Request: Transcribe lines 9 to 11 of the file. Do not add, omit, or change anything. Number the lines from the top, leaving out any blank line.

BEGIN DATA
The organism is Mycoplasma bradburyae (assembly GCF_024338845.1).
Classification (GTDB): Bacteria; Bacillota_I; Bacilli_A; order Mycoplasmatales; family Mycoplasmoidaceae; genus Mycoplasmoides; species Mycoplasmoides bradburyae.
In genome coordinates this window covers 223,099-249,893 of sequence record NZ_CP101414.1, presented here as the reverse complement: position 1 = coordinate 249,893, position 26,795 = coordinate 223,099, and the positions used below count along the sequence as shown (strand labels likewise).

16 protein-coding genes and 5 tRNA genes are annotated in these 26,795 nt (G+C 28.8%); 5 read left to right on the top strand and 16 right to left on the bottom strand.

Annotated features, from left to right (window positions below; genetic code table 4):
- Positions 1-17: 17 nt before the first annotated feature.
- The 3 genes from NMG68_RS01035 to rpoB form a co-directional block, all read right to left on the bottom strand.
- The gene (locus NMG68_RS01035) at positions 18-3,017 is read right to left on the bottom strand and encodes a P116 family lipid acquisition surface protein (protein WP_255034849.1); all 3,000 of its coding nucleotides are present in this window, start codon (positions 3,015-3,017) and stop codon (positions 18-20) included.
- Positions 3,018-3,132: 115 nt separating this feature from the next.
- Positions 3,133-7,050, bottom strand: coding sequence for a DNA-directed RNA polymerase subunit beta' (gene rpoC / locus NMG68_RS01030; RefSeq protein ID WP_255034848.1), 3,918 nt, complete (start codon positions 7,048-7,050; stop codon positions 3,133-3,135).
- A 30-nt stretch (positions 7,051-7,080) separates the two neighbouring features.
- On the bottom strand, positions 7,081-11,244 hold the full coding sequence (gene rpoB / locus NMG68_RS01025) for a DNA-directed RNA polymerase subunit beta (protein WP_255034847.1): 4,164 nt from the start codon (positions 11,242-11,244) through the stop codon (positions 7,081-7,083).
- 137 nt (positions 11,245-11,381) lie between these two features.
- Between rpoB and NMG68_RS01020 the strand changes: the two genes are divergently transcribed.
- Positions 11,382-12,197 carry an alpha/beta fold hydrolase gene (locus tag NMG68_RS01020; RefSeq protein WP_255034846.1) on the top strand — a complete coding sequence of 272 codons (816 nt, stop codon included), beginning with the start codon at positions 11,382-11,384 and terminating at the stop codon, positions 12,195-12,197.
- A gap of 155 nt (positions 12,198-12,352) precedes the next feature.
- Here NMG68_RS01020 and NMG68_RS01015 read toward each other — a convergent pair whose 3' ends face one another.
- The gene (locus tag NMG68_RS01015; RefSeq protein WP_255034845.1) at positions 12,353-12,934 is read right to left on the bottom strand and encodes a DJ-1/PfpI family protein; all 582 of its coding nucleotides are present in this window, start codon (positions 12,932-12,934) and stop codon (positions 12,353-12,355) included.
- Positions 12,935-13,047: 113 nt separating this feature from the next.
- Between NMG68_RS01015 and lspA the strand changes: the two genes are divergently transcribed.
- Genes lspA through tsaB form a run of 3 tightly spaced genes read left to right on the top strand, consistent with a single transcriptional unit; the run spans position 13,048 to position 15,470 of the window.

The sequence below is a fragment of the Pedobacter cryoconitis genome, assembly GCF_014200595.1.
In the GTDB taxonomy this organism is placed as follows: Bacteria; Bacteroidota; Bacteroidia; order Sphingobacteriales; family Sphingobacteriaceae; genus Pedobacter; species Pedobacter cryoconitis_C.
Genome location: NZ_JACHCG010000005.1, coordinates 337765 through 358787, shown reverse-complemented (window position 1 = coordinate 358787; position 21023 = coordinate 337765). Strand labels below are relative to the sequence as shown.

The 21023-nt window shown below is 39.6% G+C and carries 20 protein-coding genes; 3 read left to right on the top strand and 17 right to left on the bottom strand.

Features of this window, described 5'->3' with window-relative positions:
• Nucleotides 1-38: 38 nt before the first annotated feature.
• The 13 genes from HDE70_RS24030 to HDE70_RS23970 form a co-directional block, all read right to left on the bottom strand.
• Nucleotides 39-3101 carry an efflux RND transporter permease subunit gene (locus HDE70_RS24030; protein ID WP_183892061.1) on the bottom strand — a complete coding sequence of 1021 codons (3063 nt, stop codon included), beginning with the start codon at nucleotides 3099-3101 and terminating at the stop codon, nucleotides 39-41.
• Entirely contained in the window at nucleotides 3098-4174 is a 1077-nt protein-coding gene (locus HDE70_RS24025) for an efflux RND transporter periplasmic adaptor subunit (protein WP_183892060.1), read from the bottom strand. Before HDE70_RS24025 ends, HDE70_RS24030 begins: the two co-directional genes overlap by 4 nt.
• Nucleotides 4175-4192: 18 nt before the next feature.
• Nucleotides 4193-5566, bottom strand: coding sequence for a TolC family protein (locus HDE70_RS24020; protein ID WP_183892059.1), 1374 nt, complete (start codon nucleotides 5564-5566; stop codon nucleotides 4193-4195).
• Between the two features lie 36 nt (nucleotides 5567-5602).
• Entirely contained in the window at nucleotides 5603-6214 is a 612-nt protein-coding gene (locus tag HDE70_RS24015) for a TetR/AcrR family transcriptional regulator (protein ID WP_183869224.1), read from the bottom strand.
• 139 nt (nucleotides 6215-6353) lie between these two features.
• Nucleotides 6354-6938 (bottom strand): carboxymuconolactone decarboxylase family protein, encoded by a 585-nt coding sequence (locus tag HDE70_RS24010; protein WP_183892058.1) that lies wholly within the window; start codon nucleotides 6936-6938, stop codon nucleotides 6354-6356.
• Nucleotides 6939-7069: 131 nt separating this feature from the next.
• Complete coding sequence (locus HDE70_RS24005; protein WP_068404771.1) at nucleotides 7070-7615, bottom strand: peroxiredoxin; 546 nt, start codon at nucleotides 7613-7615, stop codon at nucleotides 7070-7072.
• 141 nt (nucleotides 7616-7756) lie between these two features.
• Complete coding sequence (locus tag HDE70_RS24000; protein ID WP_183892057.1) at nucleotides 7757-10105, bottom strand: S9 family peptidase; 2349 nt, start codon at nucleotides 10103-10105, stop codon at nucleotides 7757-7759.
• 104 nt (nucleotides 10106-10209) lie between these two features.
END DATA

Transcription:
- Positions 3,018-3,132: 115 nt separating this feature from the next.
- Positions 3,133-7,050, bottom strand: coding sequence for a DNA-directed RNA polymerase subunit beta' (gene rpoC / locus NMG68_RS01030; RefSeq protein ID WP_255034848.1), 3,918 nt, complete (start codon positions 7,048-7,050; stop codon positions 3,133-3,135).
- A 30-nt stretch (positions 7,051-7,080) separates the two neighbouring features.